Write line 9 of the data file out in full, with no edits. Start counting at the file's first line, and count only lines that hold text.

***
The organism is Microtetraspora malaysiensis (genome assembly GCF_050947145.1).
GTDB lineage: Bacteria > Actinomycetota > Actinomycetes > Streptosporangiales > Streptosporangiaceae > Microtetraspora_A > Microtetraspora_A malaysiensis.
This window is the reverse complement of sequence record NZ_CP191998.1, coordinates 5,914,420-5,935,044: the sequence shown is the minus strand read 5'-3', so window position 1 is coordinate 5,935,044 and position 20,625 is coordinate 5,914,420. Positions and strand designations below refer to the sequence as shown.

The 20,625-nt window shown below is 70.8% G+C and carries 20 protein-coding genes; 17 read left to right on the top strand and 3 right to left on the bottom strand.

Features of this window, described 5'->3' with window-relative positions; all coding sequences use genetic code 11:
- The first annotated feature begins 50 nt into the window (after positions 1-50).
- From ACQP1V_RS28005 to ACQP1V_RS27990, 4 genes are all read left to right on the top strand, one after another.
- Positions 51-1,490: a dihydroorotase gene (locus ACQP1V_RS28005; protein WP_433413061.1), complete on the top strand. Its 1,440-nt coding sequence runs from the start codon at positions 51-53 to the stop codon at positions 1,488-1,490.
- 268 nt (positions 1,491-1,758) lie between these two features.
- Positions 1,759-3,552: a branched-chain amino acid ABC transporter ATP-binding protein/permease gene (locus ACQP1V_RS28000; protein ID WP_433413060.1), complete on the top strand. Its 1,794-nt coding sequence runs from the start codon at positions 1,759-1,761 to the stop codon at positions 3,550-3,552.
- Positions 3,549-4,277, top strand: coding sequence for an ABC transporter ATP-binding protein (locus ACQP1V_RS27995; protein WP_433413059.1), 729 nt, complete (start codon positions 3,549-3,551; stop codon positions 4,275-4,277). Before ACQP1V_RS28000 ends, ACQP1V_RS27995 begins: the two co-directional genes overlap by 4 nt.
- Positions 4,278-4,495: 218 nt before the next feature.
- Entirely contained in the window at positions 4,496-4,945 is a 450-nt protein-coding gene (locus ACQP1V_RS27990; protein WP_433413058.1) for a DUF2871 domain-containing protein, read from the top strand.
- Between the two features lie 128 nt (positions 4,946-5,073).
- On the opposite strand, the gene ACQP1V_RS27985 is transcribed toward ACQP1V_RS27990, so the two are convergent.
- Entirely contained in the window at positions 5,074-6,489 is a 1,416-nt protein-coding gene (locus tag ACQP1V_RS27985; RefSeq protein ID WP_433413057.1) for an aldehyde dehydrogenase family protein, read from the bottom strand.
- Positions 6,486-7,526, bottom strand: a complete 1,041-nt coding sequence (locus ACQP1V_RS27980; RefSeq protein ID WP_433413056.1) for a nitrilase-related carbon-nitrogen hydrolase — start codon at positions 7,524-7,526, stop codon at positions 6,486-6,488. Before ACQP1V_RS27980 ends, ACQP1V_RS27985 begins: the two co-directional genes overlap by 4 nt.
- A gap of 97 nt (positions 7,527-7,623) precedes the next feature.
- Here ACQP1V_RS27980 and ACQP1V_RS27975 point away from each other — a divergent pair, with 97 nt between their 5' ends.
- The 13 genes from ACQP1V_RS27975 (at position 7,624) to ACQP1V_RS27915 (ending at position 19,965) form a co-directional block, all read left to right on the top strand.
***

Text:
- 268 nt (positions 1,491-1,758) lie between these two features.